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Bible Commentaries

The Biblical Illustrator
Isaiah 16

 

 

Verse 1

Isaiah 16:1

Send ye the lamb to the ruler of the land

A message to Moab

The fugitives are supposed to have found a temporary home in Edom.
The verse may be spoken by the prophet, or (as Prof. Cheyne suggests) it may proceed from the Moabite chiefs themselves, exhorting one another to take this step
. (Prof. S. R. Driver, D. D.)

Tribute demanded of Moab

A very terrible humiliation had already been inflicted on Moab in the reign of Jehoram, King of Israel (2 Kings 3:4; 2 Kings 3:25). During Ahab’s reign, Moab had been compelled to pay a very heavy annual tribute, even 100,000 lambs and 100,000 rams. Refusal to pay led to war from time to time; war resulting, however, invariably in the defeat of the Moabites. In such circumstances the prophet urges upon Moab the wisdom of paying this tribute without trouble or demur. (Buchanan Blake, B. D.)

Gospel submission

It is applicable to the great Gospel duty of submission to Christ, as the Ruler of the land and our Ruler.

1. Send Him the lamb, the best you have, yourselves a living sacrifice.

2. When you come to God, the great Ruler, come in the name of the Lamb, the Lamb of God.

3. Those that will not submit to Christ, nor be gathered unto the shadow of His wings, shall be as a bird that wanders from her nest (Isaiah 16:2), that shall either be snatched up by the next bird of prey, or shall wander endlessly in continual frights. Those that will not yield to the fear of God shall be made to yield to the fear of everything else. (M. Henry.)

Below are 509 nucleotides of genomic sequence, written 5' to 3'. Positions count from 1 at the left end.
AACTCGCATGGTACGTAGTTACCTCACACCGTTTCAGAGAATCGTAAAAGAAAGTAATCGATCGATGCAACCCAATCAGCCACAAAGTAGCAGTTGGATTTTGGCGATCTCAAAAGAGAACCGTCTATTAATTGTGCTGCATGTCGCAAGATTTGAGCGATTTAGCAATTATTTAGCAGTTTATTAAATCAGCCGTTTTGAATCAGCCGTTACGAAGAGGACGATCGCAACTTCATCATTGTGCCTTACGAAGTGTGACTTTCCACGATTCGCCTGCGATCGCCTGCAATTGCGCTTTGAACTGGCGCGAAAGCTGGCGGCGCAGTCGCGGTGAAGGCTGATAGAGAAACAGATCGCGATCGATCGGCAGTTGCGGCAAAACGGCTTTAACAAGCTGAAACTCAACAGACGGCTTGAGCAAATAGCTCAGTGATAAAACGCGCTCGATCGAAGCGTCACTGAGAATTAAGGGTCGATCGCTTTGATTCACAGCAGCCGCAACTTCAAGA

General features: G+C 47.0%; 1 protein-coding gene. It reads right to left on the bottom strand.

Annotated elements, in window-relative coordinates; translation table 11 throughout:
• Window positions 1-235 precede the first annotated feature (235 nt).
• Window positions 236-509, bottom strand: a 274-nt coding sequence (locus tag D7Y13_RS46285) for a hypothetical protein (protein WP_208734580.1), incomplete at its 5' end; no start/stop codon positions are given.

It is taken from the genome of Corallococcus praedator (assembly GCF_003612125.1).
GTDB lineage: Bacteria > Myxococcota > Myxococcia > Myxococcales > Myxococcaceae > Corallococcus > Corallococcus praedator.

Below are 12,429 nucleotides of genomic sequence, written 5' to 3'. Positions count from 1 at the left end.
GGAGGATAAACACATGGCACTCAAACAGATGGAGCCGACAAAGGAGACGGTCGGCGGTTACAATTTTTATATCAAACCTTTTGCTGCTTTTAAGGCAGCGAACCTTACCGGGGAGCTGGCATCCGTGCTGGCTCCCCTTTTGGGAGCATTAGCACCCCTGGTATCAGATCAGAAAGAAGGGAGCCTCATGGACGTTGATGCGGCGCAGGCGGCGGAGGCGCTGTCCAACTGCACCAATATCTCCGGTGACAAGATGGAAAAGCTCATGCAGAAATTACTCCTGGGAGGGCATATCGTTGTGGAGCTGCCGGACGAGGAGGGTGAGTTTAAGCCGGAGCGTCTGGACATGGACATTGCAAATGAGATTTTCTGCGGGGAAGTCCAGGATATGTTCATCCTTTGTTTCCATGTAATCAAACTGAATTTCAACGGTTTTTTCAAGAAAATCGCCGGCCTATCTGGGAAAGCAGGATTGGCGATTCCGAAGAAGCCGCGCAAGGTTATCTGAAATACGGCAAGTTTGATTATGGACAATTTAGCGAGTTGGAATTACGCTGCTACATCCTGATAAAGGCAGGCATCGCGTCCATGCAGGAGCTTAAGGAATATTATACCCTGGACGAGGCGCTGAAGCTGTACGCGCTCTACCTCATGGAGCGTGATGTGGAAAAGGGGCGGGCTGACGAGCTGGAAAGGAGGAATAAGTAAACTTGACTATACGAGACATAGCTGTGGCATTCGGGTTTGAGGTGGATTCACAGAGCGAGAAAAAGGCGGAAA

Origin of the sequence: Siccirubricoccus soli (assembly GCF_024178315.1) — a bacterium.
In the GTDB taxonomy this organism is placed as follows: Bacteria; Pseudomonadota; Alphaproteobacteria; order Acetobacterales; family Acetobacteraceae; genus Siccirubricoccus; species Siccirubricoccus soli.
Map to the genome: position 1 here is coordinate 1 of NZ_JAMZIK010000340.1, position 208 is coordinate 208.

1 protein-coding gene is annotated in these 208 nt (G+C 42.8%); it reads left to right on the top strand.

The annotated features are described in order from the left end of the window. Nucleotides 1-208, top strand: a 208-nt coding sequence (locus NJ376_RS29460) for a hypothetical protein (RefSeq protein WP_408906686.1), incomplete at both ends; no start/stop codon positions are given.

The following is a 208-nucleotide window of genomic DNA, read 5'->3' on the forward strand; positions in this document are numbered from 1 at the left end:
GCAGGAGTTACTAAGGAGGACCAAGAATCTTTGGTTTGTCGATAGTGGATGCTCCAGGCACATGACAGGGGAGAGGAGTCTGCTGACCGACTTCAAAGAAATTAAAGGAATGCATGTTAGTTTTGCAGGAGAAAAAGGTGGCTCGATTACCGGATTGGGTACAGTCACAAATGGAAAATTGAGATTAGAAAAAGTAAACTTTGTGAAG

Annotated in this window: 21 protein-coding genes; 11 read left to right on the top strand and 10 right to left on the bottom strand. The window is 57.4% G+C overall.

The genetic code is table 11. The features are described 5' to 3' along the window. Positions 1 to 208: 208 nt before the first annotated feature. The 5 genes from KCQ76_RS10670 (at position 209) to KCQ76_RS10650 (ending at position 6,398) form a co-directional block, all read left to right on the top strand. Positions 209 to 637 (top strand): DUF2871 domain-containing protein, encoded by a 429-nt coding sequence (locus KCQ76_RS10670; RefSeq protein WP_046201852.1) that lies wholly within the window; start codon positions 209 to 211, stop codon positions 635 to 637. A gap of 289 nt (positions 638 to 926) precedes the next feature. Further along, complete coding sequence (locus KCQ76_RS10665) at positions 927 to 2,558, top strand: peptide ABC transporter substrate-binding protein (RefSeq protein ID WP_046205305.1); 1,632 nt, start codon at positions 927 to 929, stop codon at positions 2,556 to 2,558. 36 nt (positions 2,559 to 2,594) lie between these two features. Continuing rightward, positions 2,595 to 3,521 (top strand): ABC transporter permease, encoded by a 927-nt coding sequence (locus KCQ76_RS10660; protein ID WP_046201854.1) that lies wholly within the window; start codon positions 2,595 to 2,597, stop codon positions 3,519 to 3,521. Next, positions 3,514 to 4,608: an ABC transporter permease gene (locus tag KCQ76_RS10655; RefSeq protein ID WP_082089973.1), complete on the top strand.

Verses 1-14

Verse 2

Isaiah 16:2

As a wandering bird, cast out of the nest

The unrest of the sinner

The picture represents the distress and bewilderment of the wrong-doer.
He does not know whether to go back to the old door and knock at it in the hope that it may be opened to him again by some kindly hand, or to flee away into the land of darkness and silence. “There is no peace, saith my God, to the wicked.” (
J. Parker, D. D.)


Verse 4

Isaiah 16:4

Let Mine outcasts dwell with thee, Moab

God’s outcasts in Moab

An injunction is given to Moab to shelter the Jewish fugitives.

I. GOD OWNS HIS PEOPLE WHEN ALL THE WORLD FORSAKES OR OPPOSES THEM. No doubt Sennacherib thought the “outcasts” to be his victims, his prey; but God claims a personal interest in them, watches over them when they wander, supplies them in their need, and protects them by His guardian providence. They are His: His as the subjects of His government; His as the objects of His regard; His as the children of His grace.

II. GOD RAISES UP FRIENDS AND COMFORTERS FOR HIS CHURCH IN STRANGE AND UNEXPECTED QUARTERS. Here He provides for them a shelter before the storm comes on, and makes Moab, one of the most powerful of the Church’s enemies, a near and a present friend. God proves to Moab that it was their interest to do so, because the Jews would soon be in a condition to requite the favour, when their country should be invaded, and their daughters should wander without a home (Isaiah 16:2). The providence of God often makes the hostile feelings of bad men the occasion of good to the righteous.